Advocates meet to consider disaster recovery housing policy
By PVA National Staff
PVA Advocacy staff participated in an invitation-only policy conference in Houston, Texas, on October 28 – 30, to discuss ways to improve federal disaster housing response and recovery systems to ensure that the needs of low-income survivors are not overlooked. The meeting was sponsored by the Disaster Housing Recovery Coalition (DHRC), which is comprised of more than 850 local, state, and national organizations.
Often, when disasters strike, the lowest-income survivors – among them many people with disabilities – sustain the greatest damage, have the fewest resources, and face the longest paths to recovery. The current disaster housing response and recovery system exacerbates and reinforces racial, income, and accessibility inequities at each stage of response and recovery. Many of the system’s flaws were outlined in a preliminary report developed by DHRC members, the Fair Share Housing Center of New Jersey, and the National Low Income Housing Coalition (NLIHC). The document, Fixing America’s Broken Disaster Housing Recovery System: Barriers to a Complete and Equitable Recovery, served to set the stage for the convening focused on creating an improved disaster response system.
The conference began with a bus tour highlighting some of the successes and continuing challenges in Houston two years after the devastation of Hurricane Harvey. Organized by Texas Housers and the Houston Organizing Movement for Equity (HOME) Coalition, participants heard from survivors and community organizers and toured a home being renovated by a neighborhood recovery group, a public housing complex that flooded during Hurricane Harvey, and a home built with accessible features utilizing RAPIDO, an efficient temporary-to-permanent post-disaster housing program.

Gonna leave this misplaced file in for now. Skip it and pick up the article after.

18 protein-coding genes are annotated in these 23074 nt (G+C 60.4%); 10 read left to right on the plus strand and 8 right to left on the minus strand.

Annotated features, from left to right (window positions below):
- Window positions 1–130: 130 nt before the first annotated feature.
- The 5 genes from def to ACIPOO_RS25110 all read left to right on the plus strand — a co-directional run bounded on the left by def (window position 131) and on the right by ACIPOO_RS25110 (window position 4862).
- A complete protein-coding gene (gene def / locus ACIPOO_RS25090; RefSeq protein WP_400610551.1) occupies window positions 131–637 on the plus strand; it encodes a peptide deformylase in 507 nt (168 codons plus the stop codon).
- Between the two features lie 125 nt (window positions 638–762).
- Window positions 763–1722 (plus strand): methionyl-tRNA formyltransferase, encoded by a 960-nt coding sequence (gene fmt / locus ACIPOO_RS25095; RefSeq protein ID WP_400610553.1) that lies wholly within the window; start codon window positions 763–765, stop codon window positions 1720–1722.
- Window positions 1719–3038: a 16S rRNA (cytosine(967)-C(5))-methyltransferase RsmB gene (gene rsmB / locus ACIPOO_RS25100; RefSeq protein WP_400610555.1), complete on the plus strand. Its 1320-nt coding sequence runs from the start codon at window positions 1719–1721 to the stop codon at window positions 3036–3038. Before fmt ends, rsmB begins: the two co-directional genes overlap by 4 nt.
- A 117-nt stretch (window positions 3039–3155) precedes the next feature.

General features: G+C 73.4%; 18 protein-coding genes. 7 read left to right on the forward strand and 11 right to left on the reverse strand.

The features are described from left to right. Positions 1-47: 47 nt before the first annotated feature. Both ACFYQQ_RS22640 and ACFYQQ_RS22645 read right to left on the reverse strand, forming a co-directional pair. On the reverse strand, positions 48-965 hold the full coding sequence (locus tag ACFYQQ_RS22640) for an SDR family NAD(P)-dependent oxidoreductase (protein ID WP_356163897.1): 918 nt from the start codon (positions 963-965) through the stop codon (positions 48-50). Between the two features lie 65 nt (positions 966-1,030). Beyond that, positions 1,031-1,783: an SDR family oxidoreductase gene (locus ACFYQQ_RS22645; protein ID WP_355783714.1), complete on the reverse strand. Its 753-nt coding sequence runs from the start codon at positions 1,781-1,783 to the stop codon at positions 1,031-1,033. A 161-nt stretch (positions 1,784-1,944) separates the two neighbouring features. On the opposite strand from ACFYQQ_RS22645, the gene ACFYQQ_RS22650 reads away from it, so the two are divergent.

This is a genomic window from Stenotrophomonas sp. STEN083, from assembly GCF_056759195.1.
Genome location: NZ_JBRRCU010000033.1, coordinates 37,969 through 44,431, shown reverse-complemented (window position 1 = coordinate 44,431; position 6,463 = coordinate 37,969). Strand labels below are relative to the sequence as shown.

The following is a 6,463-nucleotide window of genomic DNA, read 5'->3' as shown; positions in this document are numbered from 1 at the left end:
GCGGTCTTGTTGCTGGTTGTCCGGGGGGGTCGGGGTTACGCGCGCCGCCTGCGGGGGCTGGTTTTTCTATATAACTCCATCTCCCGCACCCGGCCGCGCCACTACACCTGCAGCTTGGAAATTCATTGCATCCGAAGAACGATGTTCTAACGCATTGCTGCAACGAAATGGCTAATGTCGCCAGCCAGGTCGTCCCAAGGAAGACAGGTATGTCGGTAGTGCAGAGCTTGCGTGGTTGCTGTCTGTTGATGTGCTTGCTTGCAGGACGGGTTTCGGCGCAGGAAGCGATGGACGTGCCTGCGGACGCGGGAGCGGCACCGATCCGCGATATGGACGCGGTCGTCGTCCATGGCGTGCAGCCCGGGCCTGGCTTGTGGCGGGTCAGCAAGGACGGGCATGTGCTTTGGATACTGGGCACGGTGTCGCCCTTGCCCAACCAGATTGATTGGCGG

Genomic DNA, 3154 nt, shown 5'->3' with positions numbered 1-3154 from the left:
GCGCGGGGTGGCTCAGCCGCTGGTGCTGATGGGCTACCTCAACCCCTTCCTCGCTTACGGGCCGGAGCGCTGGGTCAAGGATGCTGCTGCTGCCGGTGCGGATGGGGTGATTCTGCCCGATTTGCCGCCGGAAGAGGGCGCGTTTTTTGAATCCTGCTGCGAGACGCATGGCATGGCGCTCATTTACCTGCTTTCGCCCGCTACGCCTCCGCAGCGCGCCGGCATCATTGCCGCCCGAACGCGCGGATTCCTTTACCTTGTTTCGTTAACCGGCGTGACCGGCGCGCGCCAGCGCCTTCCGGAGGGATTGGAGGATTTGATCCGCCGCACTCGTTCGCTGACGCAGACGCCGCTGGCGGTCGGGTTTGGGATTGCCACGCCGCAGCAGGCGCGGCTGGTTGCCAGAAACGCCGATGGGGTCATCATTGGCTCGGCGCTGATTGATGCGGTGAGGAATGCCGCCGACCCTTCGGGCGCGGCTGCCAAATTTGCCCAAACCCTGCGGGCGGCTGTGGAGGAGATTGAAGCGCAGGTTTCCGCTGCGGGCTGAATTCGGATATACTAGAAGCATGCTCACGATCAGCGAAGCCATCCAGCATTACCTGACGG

Attendees also viewed the premiere of a Revisioning Recovery film compilation by Working Films highlighting the inequities in present day disaster preparedness and response systems, and the solutions needed to respond to natural disasters. Among the documentaries was, “The Right To Be Rescued,” focusing on people with disabilities affected by Hurricane Katrina in 2005.
The meetings over the next two days consisted of in-depth discussions concerning improvements needed in the federal disaster housing response system. Separate sessions were held on the immediate response following a disaster; the provision of long-term housing recovery; and mitigation and resilience efforts. Each session began with a panel discussion featuring stakeholders with direct experience in each area and policy experts, followed by in-depth small- and large-group sessions exploring new and more effective policies, systems, and structures to address challenges identified in the plenaries. Every group and panel focused on similar themes such as addressing racial and economic equity, improving meaningful community involvement and power, ensuring compliance with civil rights and fair housing laws, strengthening pre-disaster planning, and driving federal investments to meet the needs of the most vulnerable. The NLIHC will now work with DHRC partners to consolidate the recommendations generated at the convening into a comprehensive set of policy recommendations. The report, the second of two on Fixing America’s Broken Disaster Housing Recovery System series, will be released in 2020.